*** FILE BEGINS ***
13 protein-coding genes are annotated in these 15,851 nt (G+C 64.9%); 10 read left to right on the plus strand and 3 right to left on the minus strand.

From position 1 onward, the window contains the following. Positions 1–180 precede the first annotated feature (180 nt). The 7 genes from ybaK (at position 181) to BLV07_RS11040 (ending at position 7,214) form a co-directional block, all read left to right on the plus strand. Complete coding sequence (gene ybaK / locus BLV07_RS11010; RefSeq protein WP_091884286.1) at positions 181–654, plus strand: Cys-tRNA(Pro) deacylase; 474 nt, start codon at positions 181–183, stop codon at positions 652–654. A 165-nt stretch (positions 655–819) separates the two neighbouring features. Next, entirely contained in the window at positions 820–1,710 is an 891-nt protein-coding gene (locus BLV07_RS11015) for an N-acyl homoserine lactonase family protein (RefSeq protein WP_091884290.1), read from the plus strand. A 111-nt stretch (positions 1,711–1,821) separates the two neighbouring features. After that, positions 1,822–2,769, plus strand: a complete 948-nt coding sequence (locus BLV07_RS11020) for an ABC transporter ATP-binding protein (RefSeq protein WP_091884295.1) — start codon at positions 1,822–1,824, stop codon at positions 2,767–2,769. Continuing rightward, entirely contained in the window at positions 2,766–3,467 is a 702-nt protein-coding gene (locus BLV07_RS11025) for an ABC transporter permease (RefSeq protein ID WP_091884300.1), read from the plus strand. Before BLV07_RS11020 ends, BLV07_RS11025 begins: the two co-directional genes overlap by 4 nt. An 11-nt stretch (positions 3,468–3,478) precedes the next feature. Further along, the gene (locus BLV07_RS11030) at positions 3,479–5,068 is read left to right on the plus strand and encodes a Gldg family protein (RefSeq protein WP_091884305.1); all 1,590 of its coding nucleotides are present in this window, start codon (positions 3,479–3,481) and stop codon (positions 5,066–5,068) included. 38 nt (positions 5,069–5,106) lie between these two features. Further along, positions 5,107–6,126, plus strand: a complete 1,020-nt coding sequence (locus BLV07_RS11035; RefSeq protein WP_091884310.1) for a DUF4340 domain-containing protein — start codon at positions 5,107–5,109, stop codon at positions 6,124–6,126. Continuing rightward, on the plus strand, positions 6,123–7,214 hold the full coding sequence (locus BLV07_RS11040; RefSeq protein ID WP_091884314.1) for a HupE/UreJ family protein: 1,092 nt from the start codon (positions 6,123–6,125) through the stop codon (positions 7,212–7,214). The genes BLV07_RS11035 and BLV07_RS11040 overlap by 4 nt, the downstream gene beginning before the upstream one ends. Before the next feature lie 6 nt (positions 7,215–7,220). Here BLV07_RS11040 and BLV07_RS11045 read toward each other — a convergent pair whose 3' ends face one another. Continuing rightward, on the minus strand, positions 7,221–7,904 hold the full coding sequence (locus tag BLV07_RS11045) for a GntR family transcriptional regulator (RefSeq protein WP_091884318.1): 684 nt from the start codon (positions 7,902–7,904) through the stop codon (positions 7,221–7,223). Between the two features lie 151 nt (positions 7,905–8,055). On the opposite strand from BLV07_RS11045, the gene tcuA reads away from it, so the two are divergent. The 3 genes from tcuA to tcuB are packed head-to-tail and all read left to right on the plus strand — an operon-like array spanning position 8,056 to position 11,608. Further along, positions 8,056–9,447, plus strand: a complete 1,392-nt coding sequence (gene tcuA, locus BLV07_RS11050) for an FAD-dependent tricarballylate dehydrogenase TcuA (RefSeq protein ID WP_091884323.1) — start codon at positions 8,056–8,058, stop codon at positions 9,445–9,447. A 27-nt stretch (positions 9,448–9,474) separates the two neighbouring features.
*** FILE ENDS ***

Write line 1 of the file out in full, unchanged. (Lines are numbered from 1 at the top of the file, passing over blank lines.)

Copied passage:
13 protein-coding genes are annotated in these 15,851 nt (G+C 64.9%); 10 read left to right on the plus strand and 3 right to left on the minus strand.